It seems Dubai’s authorities are cracking down on public indecency in the city. You probably know or have heard of someone who has recently been ‘red carded’, where the courtesy policy in malls is enforced by handing out warning notices to women wearing outfits that are deemed inappropriate (usually for exposing the knees and/or shoulders). Undercover police patrols of beaches resulted in 6,000 cases logged in the first 10 months of 2009, with offences including couples kissing and touching cited in police records. More recently, there’s the British couple appealing a jail sentence for being overtly affectionate in a JBR restaurant. We’ve also heard of women being questioned by policemen in the street for wearing shorts deemed too short.
Public decency laws have always existed in Dubai. But perhaps it’s because they are being so regularly flouted by the ever-increasing expat presence here that the authorities feel a need to remind us of what is and what is not acceptable. That said, the official ‘Rules of Conduct in Dubai’, prepared by the Executive Council, can be interpreted in various ways depending on the reader. Repeated calls by Time Out to the Criminal Investigations Department and Dubai’s Royal Courts turned up no definite answers. But the fact remains that this is a Muslim country and if someone takes offence to behaviour that conflicts with these laws and reports you, then you have committed a crime, whether or not plenty of other people do it and get away with it.
We expect the best way to avoid trouble is to interpret these rules as conservatively as possible. Time Out has emboldened certain points below.
Rules of Conduct in Dubai, prepared by the Executive Council
In all public places such as streets, shopping malls and restaurants, shorts and skirts shall be of appropriate length. Moreover, clothing shall not indecently expose parts of the body, be transparent, or display obscene or offensive pictures and slogans.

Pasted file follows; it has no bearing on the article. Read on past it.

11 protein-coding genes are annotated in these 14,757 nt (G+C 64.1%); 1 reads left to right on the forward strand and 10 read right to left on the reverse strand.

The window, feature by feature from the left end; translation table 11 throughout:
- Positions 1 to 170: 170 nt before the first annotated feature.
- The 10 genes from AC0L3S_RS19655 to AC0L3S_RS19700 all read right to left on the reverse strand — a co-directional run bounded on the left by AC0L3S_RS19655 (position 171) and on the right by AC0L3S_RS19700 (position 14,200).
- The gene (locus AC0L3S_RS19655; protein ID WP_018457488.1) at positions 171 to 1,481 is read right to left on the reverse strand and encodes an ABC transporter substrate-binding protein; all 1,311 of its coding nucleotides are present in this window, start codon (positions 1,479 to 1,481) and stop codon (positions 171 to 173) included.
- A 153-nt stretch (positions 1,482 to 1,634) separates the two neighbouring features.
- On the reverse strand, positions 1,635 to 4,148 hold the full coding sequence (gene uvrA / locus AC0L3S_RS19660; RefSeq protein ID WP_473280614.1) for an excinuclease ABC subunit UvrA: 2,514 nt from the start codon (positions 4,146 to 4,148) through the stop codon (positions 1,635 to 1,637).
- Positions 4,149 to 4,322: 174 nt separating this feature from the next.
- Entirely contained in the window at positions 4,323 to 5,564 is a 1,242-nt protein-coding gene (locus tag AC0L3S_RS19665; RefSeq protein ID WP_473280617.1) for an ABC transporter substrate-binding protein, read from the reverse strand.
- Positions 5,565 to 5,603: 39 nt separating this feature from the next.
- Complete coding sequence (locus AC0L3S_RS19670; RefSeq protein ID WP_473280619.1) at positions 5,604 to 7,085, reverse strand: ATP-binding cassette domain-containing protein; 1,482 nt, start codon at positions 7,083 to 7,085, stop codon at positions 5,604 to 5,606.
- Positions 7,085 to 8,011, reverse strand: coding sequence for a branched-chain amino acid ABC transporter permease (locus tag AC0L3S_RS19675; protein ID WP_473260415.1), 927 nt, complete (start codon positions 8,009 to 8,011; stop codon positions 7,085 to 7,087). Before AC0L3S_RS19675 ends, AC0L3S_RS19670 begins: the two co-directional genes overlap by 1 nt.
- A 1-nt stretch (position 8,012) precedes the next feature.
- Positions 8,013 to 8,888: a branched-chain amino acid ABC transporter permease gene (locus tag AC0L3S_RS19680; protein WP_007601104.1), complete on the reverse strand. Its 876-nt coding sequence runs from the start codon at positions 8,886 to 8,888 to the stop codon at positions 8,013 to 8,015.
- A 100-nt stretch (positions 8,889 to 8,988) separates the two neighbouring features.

Beachgoers – men and women – shall wear conservative swimwear that is acceptable to Dubai’s culture. Swimwear shall not be worn outside the beach, as decent dress is the rule in the rest of the city. Nudity is strictly forbidden in every part of the city and is liable to be punished by imprisonment or deportation.
1.4. Public displays of affection
Displays of affection among couples – whether married or not – in public places does not fit the local customs and culture. Holding hands for a married couple is tolerated but kissing and petting are considered an offence to public decency.
Public displays of affection, as well as sexual harassment or randomly addressing women in public places, are liable to be punished by imprisonment or deportation.
Offence: Public display of affection
Penalty: Warning or fine (in case of severe breach can lead to jail and/or deportation)
Over to you
Dubai residents weigh in on the debate
Scotty Booth, US, 28
‘I find the laws a little confusing since they’re not always enforced. Before I moved here I read something about keeping knees and shoulders covered. But then you go to Mall of the Emirates and women are walking around in tank tops. It’s completely inappropriate, because it’s implicitly obvious what the law is – to dress respectfully. But perhaps the guidelines should be more specific if Westerners are going to adhere to them.’
Mhairi Campbell, NZ, 29
‘I’ve always worn short shorts in Dubai, and about six months ago I got red carded by a security guard in a mall who told me that I should dress more appropriately. I was like, “Are you kidding me?” I was offended. If it was made clearer that this is the law and you can be arrested for it, then I would abide by it. But it needs to be made known – you should get a list of how it works and what the law is when you apply for
John Schwartz, US, 46
‘Dubai seems really relaxed and liberal in how it treats its expats and, although I do know that you’re supposed to dress modestly and that women shouldn’t expose their knees or shoulders, I don’t see anyone observing that! If it really is a punishable offence to kiss in public then there should be communication on a widespread basis, such as corporate seminars on conduct in the workplace.’